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Election May Affect Canada’s Participation in Upcoming Olympics
It’s election day in Canada and, judging by the latest opinion polls, the tally could go into overtime. Among those who could look forward to the results tonight are Canada’s Winter Olympians. This is because, depending on which party wins and the type of government it forms, discussions on Canada’s boycott of the upcoming Beijing Games could resume.
Last February, as Beijing began its one-year countdown, three Canadian political party leaders called for the Games to be relocated. Erin O’Toole of the Conservatives, Jagmeet Singh of the NDP and Annamie Paul of the Green Party all pointed out that the Chinese government’s treatment of its Muslim minority population was a reason for removing the event from China. O’Toole even pitched the idea of ââa boycott, saying that if offshoring was not possible (it is almost certainly the case now that the Olympics are only five months away) and if he doesn’t There was “no change in conduct” on the part of China, so Canada “should consider whether our athletes are competing.”
Prime Minister (and Leader of the Liberal Party) Justin Trudeau responded by saying that more information was needed before qualifying China’s actions towards its Uyghur people as “genocide,” as O’Toole had done, and gave no indication that his government would support an Olympic boycott. or move. Days later, the House of Commons, including most of the Liberal MPs who attended, voted in favor of a conservative motion saying that China’s actions in its Xinjiang region meet the definition of genocide, and that the Canadian government should pressure the International Olympic Committee for the 2022 Games. However, in June, the Senate voted against a similar motion.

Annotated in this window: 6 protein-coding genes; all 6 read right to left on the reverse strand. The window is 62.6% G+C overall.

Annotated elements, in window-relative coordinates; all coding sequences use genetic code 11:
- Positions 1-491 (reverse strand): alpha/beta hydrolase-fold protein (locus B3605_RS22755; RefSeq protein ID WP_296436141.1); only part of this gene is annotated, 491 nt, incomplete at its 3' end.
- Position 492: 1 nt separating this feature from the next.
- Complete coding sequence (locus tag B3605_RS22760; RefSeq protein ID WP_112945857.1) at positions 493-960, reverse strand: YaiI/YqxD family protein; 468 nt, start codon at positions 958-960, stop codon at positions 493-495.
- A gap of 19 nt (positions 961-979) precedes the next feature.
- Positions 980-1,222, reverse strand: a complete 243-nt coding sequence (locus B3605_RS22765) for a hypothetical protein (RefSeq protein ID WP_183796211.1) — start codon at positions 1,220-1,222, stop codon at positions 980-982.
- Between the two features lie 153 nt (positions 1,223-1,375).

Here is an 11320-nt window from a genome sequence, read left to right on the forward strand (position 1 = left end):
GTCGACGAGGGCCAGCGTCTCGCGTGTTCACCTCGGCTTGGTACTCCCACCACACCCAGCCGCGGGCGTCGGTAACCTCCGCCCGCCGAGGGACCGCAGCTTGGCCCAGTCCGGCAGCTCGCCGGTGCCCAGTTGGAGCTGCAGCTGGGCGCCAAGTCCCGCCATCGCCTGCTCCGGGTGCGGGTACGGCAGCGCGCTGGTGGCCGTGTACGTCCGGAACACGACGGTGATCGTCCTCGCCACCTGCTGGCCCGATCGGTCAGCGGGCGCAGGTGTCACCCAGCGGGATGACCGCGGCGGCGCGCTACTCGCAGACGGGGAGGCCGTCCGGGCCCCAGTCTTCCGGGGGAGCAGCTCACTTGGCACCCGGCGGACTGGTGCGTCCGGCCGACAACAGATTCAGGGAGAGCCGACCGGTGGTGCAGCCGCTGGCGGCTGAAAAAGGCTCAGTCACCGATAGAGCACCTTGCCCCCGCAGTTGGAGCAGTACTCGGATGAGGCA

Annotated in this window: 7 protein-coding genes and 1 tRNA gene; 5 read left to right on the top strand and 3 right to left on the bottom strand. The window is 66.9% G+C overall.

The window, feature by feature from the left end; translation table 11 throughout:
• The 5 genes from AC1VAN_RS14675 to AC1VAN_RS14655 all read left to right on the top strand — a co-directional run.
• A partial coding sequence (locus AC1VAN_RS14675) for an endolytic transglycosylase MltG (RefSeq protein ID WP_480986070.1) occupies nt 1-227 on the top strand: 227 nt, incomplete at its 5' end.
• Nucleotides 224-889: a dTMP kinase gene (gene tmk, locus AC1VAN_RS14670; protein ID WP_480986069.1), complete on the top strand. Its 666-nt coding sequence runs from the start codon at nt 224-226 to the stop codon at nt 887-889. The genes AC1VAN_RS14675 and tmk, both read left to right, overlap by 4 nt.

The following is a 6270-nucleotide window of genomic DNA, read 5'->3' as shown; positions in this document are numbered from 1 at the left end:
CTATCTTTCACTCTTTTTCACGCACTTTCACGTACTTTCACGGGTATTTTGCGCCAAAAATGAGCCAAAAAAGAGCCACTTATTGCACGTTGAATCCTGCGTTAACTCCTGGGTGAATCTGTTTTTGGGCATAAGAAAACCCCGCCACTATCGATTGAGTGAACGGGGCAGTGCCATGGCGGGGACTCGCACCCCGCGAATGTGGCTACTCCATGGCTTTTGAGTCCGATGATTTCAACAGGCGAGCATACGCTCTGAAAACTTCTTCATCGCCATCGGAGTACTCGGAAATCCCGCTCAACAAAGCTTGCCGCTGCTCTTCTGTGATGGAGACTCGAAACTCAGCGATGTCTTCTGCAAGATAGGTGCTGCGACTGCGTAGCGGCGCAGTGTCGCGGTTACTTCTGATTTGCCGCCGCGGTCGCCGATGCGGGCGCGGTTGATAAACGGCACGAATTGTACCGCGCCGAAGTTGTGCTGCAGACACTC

The Canadian Olympic Committee and the Canadian Paralympic Committee, as you might expect, have expressed their opposition to a boycott. âThe government has a myriad of tools to handle this diplomatically,â said COC CEO Shoemaker. “We don’t see the logic thatâ¦ we should actually punish 300 athletes and boycott the Beijing Games.” Dick Pound, the outspoken Canadian IOC member, was more direct. âThe Canadian Olympic Committee is not an instrument of the Canadian government and Canadian athletes are not government employees,â he said. “It is counterintuitive that Olympic athletes are the ones paying the price for the government’s discontent with Chinese conduct.” Pound also called the idea of ââmoving the Games to another country at such a late stage “stupid”.
Compared to its peak in February, support for the boycott of the Beijing Games appears to have waned. But O’Toole raised the issue again last month after a Chinese court dismissed an appeal from a Canadian whose 15-year prison sentence for drug trafficking was increased to death in January. 2019. âI know how hard our athletes are training for Beijing,â said O’Toole. “But we are approaching a point where it will no longer be safe for Canadians, including Olympic athletes, to travel to China.”